Kacper: Yes, we would very much like continue to work on this game, though maybe not until we’re very old! But we think it’s an open ended game. On the day of release it’s going to be bug free, relatively, you’ll be able to complete two scenarios and have fun doing that, but if the game is popular enough we’re going to add content.

We are already thinking about the third scenario in the first update and probably with more to come. Not just scenrarios but new game content. Ideally we would be able to reflect the ever-changing reality of weed laws in our game.

TSA: One thing that really impressed me about the game is that you have the sandbox where you can mess about with the variables and see what happens, but there’s a big narrative drive all the way through with character development. This is something you don’t normally see in tycoon games. In Weedcraft Inc you have a character that you are role playing as. What led you to including this?

Kacper: That was the intention from the very beginning. We wanted to add a human face to the tycoon genre. As you said they are susally very abstract, you are dealing with the mechanics themselves, not really interacting with human beings. We wanted to change that as we think that a human being is always at the end of the process. Whether you legalise or ban something there is someone who will benefit from that or be hurt because of that. We were listening to a lot of stories, sometimes first hand about people who’s lives were influenced by weed. Sometimes they were happy stories and sometimes sad, like someone’s kid is suffering from cancer and they need marijuana to help them through chemotherapy. Reflecting the world of weed in our games and not telling these stores would be very unfair. We wanted to add this human element to the game.

TSA: It would be very easy to go in a direction were the player is just the criminal and has no moral choices, but there are a lot of moral choices in your game and questions of how something can be legal and immoral or illegal and moral. So there is a lot of grey.

Kacper: Like with the cancer example, someone needs a delivery from you because of their chemotherapy and it’s illegal. So what do you do, are you an immoral person because you deliver someone’s medicine?

TSA: Along with the deeper moral stuff this is a really funny game with humorous dialogue and unusual characters that you meet. How do you balance the tightrope between serious, thoughtful content and something lighter and throwaway?

Kacper: We wanted to have both and I hope we eventually succeed in that. On one hand we wouldn’t want the game to be all goofy “let’s get stoned dude!” but on the other hand we couldn’t be only with a straight face all the time with all about moral dilemmas, because in the end weed makes you happy. This whole culture is largely about embracing smiles, friendship and being relaxed. We can’t walk away from this aspect of weed culture.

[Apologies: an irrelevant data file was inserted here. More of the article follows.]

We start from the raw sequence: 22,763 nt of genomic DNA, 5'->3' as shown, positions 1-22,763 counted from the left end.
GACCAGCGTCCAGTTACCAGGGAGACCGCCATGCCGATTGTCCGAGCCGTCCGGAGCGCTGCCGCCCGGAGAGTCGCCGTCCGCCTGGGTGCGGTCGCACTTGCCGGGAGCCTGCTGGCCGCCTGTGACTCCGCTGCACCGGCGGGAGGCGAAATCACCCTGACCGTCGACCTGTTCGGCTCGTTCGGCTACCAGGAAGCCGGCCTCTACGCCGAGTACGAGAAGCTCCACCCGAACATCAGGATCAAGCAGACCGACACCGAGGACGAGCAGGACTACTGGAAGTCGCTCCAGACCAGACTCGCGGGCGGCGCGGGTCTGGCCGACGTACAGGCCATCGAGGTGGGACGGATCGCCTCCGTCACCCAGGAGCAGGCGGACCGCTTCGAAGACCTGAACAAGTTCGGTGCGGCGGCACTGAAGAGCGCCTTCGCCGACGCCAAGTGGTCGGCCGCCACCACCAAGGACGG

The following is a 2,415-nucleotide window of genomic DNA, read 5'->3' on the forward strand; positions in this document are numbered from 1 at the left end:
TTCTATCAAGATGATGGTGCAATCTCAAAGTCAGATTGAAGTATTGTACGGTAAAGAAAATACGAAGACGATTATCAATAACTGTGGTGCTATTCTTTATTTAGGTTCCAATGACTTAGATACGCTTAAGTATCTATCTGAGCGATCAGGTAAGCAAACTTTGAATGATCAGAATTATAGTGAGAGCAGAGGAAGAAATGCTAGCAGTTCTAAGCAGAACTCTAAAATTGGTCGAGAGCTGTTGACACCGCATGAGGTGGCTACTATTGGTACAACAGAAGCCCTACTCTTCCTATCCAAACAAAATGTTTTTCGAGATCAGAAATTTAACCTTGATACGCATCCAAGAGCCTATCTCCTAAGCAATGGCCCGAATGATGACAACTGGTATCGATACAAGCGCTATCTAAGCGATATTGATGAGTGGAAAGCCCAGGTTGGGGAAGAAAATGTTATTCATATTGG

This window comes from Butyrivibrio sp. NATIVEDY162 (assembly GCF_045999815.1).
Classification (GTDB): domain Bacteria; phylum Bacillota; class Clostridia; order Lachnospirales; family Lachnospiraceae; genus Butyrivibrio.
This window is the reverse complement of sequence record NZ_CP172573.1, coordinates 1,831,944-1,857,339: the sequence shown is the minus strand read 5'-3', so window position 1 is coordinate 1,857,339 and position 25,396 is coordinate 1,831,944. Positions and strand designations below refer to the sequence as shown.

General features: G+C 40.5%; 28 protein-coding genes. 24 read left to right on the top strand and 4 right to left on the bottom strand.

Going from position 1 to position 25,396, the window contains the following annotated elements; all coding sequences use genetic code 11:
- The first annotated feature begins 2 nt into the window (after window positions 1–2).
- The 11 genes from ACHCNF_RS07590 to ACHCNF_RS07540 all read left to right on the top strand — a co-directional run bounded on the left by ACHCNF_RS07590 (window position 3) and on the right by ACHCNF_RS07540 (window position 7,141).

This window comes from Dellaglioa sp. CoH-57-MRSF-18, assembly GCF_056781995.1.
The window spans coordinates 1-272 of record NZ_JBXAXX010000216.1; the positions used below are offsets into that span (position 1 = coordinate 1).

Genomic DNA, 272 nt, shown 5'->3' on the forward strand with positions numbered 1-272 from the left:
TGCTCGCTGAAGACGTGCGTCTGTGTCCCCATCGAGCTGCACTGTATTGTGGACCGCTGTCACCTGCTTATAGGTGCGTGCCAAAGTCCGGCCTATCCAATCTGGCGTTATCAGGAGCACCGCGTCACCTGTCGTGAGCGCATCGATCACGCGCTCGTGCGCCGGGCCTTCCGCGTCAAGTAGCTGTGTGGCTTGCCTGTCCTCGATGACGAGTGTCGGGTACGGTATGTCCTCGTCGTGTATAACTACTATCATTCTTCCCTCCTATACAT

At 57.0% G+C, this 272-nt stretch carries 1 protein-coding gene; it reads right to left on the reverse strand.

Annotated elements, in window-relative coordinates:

TSA: Would you ever be interested in adding bakery based DLC, so you can have cake baking? Would that be a thing?

Kacper: [laughs] That’s a very specific question! But seriously we know that there’s a lots of things related to marijuana that aren’t just the flower. We make it abstract. In the game you don’t know what type of product you are dealing with, it’s only weed, but in the future we would like to explore this aspect of the industry as well.

TSA: You’ve got some crazy names for the different types of weed in the game, are these based on real life or do you have a weed name generator that comes up with these verbal concoctions?

Kacper: Both. There’s a big pool of authentic weed strains growing in the game. Some of them are even branded strains that we acquired permission to use, and when you start breeding your own strains in the game they are given randomised names which you can change. They are largely inspired by the names of real strains. You see a silly name in the game and you might not even know if it is authentic or generated.

TSA: What’s the most ridiculous name for a weed strain in the game?

Kacper: Jaw-Breaker Sex is probably my favourite!


Thanks to Kacper for taking the time to speak with us. You can check out our hands-on preview with Weedcraft Inc here.

Thanks to Vile Monarch, Devolver Digital and Indigo Pearl for organising travel and accommodation to Warsaw. Weedcraft Inc will be released on PC in April 2019.

Written by
Adrian reviews video games. He writes Playing With History. He also likes to refer to himself in the third person. Working on life.